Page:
Online privacy, child safety, free speech and anonymity are on a collision course.  The 1998 Children’s Online Privacy Protection Act (COPPA) already mandates certain online privacy protections for children under 13, but many advocate expanding privacy protections for both adolescents and adults.  Furthermore, efforts continue at both the federal and state levels to institute new regulations, such as age verification mandates, aimed keeping kids safer online.  As we argue in a new PFF paper [PDF], there is an inherent tension between these objectives: Attempts to achieve perfectly “safe” online environments will likely require the surrender of some privacy and speech rights, including the right to speak anonymously.

These tensions are coming to a head with state-based efforts to expand COPPA, which requires “verifiable parental consent” before certain sites or services may collect, or enable the sharing of, personal information from children under the age of 13.  Several proposed state laws would extend COPPA’s parental-consent framework to cover all adolescents under 18.  This seemingly small change would require age verification of not only adolescents and their parents, but also—for the first time—large numbers of adults, thus raising grave First Amendment concerns.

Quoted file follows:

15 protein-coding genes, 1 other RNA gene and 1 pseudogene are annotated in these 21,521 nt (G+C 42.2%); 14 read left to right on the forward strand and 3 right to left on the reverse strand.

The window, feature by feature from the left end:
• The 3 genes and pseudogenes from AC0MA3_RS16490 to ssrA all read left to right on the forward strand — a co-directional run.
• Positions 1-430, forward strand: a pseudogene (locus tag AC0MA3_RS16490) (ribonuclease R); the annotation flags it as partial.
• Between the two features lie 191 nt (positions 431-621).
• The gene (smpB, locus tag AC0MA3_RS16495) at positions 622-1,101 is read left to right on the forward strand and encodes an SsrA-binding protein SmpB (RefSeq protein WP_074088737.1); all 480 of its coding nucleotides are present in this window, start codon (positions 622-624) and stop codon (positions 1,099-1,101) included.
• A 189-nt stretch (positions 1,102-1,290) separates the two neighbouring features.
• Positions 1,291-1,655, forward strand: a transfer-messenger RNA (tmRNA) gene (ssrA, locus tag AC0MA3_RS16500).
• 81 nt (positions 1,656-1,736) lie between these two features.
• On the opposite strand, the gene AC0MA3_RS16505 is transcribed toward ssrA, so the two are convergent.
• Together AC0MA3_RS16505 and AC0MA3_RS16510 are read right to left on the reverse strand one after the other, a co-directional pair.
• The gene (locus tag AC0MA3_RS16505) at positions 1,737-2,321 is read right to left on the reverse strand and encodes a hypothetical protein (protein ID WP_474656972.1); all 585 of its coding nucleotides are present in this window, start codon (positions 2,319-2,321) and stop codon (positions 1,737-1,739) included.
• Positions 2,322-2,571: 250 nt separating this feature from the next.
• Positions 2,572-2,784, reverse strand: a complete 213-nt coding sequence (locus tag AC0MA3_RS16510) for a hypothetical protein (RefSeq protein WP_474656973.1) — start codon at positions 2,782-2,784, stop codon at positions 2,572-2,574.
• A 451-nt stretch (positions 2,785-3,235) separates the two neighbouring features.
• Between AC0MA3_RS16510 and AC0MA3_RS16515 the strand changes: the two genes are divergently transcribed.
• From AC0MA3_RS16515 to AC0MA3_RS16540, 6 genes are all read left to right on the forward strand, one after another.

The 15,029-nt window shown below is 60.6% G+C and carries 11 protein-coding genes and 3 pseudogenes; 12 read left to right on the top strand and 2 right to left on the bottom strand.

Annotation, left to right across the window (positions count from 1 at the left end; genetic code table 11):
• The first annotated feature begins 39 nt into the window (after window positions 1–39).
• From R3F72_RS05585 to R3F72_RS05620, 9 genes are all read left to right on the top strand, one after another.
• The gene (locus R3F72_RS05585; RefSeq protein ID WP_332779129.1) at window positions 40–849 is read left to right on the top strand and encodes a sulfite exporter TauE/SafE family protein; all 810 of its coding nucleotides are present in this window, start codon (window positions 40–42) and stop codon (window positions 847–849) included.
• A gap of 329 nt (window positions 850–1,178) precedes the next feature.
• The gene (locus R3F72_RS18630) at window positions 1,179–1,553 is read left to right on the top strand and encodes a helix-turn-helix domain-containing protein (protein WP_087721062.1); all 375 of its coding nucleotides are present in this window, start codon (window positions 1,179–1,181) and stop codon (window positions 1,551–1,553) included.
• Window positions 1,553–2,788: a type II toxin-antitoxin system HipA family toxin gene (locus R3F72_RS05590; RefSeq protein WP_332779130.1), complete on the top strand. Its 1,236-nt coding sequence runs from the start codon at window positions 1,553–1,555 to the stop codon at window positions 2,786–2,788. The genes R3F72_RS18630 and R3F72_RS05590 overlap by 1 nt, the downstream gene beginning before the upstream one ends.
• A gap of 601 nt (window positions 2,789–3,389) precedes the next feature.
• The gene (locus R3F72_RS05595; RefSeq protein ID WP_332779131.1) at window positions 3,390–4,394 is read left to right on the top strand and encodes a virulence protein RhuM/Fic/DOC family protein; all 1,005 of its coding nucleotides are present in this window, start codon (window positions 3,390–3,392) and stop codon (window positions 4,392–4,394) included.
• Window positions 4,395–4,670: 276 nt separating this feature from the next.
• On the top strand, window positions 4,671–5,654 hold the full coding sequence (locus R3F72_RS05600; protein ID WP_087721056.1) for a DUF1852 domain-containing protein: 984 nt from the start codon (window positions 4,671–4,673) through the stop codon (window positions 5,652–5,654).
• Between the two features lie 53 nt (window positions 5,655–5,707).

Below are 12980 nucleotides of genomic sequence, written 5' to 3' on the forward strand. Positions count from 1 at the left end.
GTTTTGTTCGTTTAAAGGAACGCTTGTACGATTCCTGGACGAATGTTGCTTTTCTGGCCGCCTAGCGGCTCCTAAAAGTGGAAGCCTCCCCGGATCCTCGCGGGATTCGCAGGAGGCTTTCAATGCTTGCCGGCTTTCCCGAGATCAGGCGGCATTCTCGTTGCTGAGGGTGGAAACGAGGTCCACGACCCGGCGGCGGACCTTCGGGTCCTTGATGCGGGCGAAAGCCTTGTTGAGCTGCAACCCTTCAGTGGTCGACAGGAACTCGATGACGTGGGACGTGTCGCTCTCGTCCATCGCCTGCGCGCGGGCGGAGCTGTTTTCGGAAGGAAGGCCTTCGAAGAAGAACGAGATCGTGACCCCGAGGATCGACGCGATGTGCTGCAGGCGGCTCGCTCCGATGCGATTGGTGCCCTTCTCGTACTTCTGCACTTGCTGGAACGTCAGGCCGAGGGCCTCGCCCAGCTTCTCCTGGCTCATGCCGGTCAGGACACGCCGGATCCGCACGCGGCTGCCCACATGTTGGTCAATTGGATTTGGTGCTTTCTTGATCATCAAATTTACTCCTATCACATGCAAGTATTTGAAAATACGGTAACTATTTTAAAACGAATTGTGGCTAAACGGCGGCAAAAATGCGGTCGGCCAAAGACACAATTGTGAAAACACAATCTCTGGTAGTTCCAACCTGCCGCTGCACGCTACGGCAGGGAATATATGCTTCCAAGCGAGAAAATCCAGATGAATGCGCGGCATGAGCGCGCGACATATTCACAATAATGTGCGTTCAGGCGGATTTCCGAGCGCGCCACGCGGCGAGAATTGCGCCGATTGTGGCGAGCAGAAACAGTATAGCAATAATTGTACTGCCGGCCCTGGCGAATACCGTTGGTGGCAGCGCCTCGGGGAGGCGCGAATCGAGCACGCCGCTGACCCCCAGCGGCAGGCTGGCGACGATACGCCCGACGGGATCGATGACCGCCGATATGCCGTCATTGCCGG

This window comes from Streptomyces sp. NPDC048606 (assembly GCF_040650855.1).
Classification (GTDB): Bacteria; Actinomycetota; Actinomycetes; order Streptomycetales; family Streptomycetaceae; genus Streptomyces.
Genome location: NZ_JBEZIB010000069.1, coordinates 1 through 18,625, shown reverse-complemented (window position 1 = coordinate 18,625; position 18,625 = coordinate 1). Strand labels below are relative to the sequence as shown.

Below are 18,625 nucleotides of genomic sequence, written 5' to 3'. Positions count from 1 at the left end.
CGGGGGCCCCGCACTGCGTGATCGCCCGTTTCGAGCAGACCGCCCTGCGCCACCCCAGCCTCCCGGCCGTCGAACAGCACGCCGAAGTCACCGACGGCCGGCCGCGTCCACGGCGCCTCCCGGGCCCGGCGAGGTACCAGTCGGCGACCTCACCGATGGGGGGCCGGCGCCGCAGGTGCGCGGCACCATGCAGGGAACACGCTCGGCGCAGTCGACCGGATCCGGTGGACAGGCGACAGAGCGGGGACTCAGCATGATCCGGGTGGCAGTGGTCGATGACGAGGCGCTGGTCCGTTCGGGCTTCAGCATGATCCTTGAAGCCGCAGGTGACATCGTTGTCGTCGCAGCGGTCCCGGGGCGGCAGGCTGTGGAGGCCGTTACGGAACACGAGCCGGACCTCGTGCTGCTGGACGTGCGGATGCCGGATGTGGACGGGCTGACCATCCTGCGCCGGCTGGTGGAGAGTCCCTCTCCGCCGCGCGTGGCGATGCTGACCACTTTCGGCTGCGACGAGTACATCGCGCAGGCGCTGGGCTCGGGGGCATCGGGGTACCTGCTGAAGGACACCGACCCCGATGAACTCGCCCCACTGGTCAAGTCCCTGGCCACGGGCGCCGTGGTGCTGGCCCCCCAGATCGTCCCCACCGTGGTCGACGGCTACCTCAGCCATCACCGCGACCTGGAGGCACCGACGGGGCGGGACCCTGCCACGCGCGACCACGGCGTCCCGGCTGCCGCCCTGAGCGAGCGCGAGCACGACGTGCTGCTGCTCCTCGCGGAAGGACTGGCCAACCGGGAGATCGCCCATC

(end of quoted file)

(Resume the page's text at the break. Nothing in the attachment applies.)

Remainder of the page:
Such broad age verification mandates would, ironically, reduce online privacy by requiring more information to be collected from both adolescents and adults for age verification purposes, while doing little to make adolescents safer.  In practical terms, the increased scale of “COPPA 2.0” efforts would present significant implementation and enforcement challenges.

Despite these profound problems, COPPA expansion has great rhetorical appeal and seems likely to be at the heart of future child safety debates—especially efforts to require mandatory age verification and perhaps also next year’s expedited FTC review of COPPA.  Meanwhile, a new congressionally-mandated online child safety task force begins work next week over at the Department of Commerce, and age verification measures could be considered there.

There are, however, many better ways to protect children online than by expanding COPPA beyond its original, limited purpose.  Education and parental empowerment are the more sensible approaches.